City under the gun for Route 31 widening

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The City of Marysville is in crunch time leading up to its Route 31 widening project that begins next year.
City officials put two consent items on Monday night’s council meeting agenda meant to gain access to new land along the road.
The city passed a resolution earlier this year allowing the city to begin a project adding a new lane in both directions of Route 31 from Mill Road to Mill Wood Boulevard. The city also plans to install a sidewalk on the west side of the road, and a multi-use trail on the east side.
City Engineer Jeremy Hoyt apologized at Monday’s meeting for bringing the new legislation as consent items. He said after meeting with City Law Director Tim Aslaner and other officials, it was apparent time was a factor. The deadline to get the new easement and right of way information to ODOT is mid-November.
“We need to get this information back to ODOT,” he said.
The temporary easements affect 10 parcels along the road, while the city will outright acquire five other, smaller parcels to secure rights-of-way. The land in question runs along the east side of Route 31 from the Mill Road intersection to the Church of Christ. Other, smaller plots the city hopes to access are interspersed on the west side of the road.
At Tuesday night’s public service meeting, Hoyt told the committee that the temporary easements are to allow the city to make sure the slope on both sides of the road doesn’t interfere with the project and allow for proper drainage.
In an interview with the Journal-Tribune, Hoyt said “it’s almost like borrowing the land for a year.”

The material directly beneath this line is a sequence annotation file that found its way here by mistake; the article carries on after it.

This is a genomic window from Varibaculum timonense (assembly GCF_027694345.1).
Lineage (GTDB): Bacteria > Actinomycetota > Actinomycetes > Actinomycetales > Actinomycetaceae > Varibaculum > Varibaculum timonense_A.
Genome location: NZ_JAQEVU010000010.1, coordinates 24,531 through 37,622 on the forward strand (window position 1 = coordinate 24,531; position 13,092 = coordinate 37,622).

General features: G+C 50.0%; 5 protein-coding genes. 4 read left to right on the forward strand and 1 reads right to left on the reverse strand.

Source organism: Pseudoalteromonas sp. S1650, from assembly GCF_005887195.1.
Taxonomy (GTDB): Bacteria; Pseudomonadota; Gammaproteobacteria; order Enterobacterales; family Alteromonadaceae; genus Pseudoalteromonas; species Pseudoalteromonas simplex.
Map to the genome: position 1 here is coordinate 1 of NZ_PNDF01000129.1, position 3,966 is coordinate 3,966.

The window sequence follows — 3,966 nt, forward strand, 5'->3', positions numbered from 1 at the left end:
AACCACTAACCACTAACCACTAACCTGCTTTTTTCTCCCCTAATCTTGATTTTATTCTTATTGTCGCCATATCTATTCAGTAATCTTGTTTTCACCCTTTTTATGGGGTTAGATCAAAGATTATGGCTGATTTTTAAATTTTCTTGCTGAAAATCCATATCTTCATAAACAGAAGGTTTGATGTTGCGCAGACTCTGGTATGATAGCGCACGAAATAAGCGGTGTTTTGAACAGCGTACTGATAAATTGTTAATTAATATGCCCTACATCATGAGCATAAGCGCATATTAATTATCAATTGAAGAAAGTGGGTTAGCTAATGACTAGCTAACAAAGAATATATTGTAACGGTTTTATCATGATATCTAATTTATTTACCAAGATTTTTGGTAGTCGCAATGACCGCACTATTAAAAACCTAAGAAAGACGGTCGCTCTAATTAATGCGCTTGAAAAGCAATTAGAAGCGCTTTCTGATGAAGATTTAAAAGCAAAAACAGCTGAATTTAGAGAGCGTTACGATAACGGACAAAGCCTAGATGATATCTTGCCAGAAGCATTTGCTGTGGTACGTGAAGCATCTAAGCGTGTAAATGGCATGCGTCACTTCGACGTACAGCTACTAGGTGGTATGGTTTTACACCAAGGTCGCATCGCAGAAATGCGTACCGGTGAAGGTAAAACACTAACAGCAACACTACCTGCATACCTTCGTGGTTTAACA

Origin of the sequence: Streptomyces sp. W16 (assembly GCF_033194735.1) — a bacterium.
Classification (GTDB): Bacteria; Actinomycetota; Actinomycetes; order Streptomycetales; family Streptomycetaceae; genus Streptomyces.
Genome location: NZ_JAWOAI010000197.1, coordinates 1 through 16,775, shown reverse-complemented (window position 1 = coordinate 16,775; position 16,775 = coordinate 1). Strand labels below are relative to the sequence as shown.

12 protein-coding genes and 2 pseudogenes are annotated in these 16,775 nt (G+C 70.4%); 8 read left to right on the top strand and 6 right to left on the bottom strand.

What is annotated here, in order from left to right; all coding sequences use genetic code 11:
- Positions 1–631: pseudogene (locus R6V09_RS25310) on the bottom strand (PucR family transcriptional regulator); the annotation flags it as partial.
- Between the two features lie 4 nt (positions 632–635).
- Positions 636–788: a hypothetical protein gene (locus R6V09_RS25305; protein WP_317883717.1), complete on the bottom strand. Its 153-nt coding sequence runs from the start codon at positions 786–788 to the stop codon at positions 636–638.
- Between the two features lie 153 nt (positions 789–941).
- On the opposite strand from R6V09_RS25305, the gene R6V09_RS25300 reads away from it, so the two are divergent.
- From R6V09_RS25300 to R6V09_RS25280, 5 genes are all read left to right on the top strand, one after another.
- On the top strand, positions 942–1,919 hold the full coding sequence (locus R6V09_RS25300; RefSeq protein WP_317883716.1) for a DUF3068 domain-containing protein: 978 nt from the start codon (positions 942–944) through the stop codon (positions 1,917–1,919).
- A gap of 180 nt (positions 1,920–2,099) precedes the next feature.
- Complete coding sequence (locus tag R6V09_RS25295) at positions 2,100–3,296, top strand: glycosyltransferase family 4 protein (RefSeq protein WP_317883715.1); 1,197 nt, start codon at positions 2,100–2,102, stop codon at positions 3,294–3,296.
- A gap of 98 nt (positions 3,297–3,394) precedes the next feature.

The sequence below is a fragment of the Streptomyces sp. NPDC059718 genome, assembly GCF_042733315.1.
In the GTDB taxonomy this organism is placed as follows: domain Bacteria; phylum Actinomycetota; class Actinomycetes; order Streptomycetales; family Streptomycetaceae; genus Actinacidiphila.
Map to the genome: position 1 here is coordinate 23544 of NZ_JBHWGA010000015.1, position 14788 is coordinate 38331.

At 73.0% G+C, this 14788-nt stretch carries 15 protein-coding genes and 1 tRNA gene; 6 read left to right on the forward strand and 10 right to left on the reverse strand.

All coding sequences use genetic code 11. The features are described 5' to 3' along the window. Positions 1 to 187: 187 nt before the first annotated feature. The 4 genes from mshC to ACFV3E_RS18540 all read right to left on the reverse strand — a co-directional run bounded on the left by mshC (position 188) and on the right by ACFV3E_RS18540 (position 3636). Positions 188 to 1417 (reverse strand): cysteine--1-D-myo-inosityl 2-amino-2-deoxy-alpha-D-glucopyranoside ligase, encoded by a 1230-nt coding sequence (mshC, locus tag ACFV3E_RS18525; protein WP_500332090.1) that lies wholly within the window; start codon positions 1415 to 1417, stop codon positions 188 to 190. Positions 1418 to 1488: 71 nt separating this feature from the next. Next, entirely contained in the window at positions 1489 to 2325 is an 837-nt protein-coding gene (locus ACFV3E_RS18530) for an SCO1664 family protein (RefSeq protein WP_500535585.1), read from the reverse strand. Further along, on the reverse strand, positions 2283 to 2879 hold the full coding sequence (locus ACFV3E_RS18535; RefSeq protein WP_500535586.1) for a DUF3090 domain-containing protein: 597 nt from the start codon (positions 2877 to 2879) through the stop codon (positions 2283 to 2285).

The city is seeking the permanent right way so it can, again, ensure proper drainage along the road, as well as putting in new traffic lights at the Mill Road intersection.
Tracy Richardson told officials that it’s important to notify homeowners that could be affected by the temporary easements.
Hoyt said they’ve reached out to those owners whose properties will be affected. He said the city is trying to reach agreements with those owners to provide compensation for the year the plots will be used. If certain owners aren’t comfortable ceding their land, the city will try to reach a compromise.
“It just becomes a negotiation at the time,” he said.
Right now, the city has the overall market values of those properties at about $70,000. Some owners have been easier to get a hold of than others, according to Hoyt.
While the owners of the Turkey Hill properties are readily available, other plots are owned by conglomerates. That forces the city to follow a web of people to find who holds the deed.
Richardson asked if the amount of permanent right-of-way the city will acquire is enough to allow future improvements to the Mill Road intersection.
Hoyt said the work that will be done in future phases of the project takes away the need for extra property right now.
Hoyt reiterated that with an intended spring 2018 start date, the city needs answers from these owners soon.
“I don’t see any legal issues,” Hoyt said. “A lot of the appropriation is the timing. We need an answer now.”



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